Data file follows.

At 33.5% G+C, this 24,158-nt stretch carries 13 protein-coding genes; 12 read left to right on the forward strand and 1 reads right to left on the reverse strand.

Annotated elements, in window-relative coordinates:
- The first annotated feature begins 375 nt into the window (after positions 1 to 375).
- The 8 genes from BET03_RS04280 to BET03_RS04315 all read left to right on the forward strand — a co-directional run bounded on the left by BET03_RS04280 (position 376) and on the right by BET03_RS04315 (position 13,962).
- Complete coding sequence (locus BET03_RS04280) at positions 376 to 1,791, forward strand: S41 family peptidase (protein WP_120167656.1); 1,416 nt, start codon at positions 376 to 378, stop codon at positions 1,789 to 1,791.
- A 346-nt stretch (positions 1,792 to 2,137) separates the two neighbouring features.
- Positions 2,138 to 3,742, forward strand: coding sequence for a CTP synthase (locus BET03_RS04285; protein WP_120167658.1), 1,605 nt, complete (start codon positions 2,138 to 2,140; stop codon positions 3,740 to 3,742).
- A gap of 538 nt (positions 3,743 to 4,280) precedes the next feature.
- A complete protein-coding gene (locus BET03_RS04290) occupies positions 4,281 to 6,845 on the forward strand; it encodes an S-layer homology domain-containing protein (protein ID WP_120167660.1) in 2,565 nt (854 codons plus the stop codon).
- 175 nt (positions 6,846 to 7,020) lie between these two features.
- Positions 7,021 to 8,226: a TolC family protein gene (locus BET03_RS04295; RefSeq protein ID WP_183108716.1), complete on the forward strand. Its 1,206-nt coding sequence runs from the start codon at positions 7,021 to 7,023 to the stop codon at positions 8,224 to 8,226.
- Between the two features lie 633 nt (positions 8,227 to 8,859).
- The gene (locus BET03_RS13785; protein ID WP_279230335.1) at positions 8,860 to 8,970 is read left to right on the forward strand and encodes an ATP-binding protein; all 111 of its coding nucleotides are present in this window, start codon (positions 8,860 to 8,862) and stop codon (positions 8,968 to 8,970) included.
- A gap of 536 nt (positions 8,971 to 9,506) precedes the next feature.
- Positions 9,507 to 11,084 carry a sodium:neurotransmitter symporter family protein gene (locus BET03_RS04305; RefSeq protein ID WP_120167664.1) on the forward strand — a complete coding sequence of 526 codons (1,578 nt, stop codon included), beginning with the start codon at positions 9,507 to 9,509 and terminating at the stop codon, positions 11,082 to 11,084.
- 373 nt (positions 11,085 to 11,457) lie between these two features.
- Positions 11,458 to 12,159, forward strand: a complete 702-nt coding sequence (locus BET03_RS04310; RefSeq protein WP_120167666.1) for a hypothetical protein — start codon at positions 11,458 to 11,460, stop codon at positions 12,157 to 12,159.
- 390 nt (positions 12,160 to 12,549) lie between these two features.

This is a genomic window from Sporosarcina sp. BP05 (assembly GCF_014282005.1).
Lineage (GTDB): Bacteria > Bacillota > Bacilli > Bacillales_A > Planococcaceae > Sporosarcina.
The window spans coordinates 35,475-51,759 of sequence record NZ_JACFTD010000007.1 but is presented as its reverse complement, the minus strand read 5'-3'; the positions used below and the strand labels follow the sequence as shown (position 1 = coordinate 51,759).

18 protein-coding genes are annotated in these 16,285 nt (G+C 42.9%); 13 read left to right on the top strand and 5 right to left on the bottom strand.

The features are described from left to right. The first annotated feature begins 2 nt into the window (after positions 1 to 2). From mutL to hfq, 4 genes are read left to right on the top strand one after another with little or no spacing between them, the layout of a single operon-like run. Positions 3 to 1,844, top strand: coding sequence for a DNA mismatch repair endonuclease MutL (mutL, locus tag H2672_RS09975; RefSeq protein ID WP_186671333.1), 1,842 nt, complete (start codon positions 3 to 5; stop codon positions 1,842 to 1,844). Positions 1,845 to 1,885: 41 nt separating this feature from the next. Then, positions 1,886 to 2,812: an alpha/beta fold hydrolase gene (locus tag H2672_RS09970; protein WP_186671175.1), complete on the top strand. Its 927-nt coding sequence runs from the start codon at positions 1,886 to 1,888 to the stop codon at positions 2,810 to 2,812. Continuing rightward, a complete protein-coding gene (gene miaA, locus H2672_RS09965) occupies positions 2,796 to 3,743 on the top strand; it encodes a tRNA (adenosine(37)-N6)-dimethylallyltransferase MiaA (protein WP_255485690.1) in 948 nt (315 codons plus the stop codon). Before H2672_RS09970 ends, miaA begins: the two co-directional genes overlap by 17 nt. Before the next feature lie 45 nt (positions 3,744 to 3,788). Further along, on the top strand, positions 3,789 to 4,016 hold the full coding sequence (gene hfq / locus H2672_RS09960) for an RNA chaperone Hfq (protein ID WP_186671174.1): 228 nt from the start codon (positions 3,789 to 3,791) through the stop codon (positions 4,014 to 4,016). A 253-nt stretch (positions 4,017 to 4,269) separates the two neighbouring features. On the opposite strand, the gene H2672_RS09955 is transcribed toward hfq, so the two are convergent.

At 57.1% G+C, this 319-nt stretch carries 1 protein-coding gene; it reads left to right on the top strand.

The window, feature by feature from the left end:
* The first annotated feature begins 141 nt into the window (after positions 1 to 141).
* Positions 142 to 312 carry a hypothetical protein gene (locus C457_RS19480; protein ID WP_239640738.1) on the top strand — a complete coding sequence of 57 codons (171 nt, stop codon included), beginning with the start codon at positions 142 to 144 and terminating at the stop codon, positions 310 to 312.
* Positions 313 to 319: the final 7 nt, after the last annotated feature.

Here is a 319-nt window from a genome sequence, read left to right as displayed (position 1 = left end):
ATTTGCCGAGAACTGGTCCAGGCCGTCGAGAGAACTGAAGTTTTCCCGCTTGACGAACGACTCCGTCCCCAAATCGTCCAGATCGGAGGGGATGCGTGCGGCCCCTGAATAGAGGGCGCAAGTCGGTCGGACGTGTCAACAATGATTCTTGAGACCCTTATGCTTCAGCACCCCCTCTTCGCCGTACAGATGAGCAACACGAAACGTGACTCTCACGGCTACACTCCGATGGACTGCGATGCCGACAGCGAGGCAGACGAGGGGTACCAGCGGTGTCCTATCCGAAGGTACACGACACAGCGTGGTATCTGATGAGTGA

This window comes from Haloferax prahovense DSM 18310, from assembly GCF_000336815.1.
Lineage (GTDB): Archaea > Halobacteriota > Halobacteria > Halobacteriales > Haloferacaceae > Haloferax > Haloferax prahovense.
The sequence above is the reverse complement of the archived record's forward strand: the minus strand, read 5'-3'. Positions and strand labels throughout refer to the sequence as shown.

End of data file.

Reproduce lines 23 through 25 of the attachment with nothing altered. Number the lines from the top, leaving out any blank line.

The features are described from left to right. The first annotated feature begins 2 nt into the window (after positions 1 to 2). From mutL to hfq, 4 genes are read left to right on the top strand one after another with little or no spacing between them, the layout of a single operon-like run. Positions 3 to 1,844, top strand: coding sequence for a DNA mismatch repair endonuclease MutL (mutL, locus tag H2672_RS09975; RefSeq protein ID WP_186671333.1), 1,842 nt, complete (start codon positions 3 to 5; stop codon positions 1,842 to 1,844). Positions 1,845 to 1,885: 41 nt separating this feature from the next. Then, positions 1,886 to 2,812: an alpha/beta fold hydrolase gene (locus tag H2672_RS09970; protein WP_186671175.1), complete on the top strand. Its 927-nt coding sequence runs from the start codon at positions 1,886 to 1,888 to the stop codon at positions 2,810 to 2,812. Continuing rightward, a complete protein-coding gene (gene miaA, locus H2672_RS09965) occupies positions 2,796 to 3,743 on the top strand; it encodes a tRNA (adenosine(37)-N6)-dimethylallyltransferase MiaA (protein WP_255485690.1) in 948 nt (315 codons plus the stop codon). Before H2672_RS09970 ends, miaA begins: the two co-directional genes overlap by 17 nt. Before the next feature lie 45 nt (positions 3,744 to 3,788). Further along, on the top strand, positions 3,789 to 4,016 hold the full coding sequence (gene hfq / locus H2672_RS09960) for an RNA chaperone Hfq (protein ID WP_186671174.1): 228 nt from the start codon (positions 3,789 to 3,791) through the stop codon (positions 4,014 to 4,016). A 253-nt stretch (positions 4,017 to 4,269) separates the two neighbouring features. On the opposite strand, the gene H2672_RS09955 is transcribed toward hfq, so the two are convergent.

At 57.1% G+C, this 319-nt stretch carries 1 protein-coding gene; it reads left to right on the top strand.

The window, feature by feature from the left end: